No background in tech? No problem!
When Gabriela started at Deutsche Bank, she didn’t know anything about software or technology. “I had to learn new technologies from scratch. Every project I’ve worked on used a different programming language like Python or Java. I could learn those by completing trainings that Deutsche Bank offered to anyone interested in growing their technical capabilities.”
One of the things that made a difference to Gabriela was finding what she calls “tech allies”. Across the bank, colleagues stepped up to share their knowledge: “I was lucky to find new allies on every project and get the answers to all the questions I had,” she says.
Ramona is bringing Agile to life
Ramona is an Agile Coach and Scrum Master Lead at Deutsche Bank’s Technology Centre in Bucharest. As a true agile leader, she’s transforming the bank’s culture to engage and empower people at all levels of the organisation.
Agile means people over process
“I love to work with people and to see them flourish,” Ramona says when asked about her decision to become an Agile Coach for Deutsche Bank. “I have to perform different roles at the same time: I’m a teacher, mentor, adviser and coach.” Armed with all of these different perspectives, she prepares Deutsche Bank and its people for tomorrow.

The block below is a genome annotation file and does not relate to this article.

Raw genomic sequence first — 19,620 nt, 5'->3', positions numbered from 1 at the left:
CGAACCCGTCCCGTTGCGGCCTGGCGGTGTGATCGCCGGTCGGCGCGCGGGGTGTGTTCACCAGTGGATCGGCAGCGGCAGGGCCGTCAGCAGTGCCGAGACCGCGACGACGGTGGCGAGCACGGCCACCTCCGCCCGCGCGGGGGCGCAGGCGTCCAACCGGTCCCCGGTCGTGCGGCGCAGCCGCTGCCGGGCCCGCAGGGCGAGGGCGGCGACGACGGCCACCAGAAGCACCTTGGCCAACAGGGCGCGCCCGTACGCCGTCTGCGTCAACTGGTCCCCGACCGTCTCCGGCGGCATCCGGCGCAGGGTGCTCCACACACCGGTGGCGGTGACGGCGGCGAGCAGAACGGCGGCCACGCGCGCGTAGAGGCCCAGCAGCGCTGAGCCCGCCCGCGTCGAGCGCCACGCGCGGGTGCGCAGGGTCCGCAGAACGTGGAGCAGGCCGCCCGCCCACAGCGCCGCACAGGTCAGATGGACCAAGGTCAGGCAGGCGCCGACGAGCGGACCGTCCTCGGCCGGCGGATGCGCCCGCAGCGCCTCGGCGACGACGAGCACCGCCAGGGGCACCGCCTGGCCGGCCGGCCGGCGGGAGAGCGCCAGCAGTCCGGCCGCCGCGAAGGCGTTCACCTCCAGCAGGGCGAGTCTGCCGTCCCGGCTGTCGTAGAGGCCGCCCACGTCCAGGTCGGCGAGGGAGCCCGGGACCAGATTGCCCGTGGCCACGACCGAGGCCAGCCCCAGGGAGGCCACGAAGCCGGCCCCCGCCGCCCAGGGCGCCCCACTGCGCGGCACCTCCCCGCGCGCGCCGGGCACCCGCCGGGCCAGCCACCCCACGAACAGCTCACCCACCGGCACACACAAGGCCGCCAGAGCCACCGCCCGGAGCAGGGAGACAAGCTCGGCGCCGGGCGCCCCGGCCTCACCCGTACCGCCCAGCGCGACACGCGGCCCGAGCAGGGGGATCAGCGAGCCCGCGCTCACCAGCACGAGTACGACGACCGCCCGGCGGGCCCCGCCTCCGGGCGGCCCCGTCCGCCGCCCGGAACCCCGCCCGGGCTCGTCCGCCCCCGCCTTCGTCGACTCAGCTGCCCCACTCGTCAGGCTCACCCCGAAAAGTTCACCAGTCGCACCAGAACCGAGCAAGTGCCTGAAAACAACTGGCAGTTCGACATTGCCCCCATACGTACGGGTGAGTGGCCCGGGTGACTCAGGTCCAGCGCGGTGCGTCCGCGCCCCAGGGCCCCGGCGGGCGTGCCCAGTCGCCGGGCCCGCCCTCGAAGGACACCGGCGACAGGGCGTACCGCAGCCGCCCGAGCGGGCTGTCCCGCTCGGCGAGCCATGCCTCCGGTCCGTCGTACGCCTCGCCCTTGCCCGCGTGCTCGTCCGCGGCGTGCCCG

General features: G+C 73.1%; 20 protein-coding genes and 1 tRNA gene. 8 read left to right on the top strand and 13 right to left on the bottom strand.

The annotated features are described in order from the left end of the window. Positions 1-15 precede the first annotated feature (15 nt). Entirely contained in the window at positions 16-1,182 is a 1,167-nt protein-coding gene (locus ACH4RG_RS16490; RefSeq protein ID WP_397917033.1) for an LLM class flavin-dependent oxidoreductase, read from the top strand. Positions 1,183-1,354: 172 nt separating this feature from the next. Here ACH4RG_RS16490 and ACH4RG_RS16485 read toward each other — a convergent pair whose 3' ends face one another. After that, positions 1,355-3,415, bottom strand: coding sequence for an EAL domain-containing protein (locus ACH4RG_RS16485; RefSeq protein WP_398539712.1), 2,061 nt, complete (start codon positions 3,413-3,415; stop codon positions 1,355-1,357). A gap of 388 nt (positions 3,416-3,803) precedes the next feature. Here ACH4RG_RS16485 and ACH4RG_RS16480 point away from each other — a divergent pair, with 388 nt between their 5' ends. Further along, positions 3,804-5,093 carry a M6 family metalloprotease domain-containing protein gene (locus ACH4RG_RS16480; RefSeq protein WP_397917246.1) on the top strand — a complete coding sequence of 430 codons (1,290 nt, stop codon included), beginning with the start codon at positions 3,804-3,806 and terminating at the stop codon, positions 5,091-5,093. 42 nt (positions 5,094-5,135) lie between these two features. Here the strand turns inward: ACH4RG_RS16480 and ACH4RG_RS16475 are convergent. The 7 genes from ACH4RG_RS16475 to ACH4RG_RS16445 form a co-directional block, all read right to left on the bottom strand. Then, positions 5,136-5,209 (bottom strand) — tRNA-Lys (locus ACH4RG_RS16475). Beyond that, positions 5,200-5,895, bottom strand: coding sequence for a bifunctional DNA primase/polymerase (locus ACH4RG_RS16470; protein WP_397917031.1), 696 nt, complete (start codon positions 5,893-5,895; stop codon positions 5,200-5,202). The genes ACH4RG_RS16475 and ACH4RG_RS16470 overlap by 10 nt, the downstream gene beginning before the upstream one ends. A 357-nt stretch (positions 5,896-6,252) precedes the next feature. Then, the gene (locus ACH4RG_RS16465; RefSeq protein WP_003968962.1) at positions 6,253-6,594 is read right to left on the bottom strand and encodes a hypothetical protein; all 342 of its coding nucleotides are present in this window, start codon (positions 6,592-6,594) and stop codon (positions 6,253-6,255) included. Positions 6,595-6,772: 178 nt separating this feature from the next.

Ramona is also part of the Group Agile Accelerator that works towards aligning the various agile ways of working at Deutsche Bank: “Our aim is to stop working in silos and start working across teams so that we don’t have to reinvent the wheel every day.”
Jennifer is ready to progress
Jennifer joined Deutsche Bank after over 20 years of self-employment and working for other employers. She enjoys being in a setting with processes around career growth and progression. “I've never been with an employer before who actively discussed or even set clear expectations on what it would take to get promoted or do my job and do it well. Deutsche Bank actively encourages promotion and sets clear expectations in written form on what it's going to take to get to where you want to be.”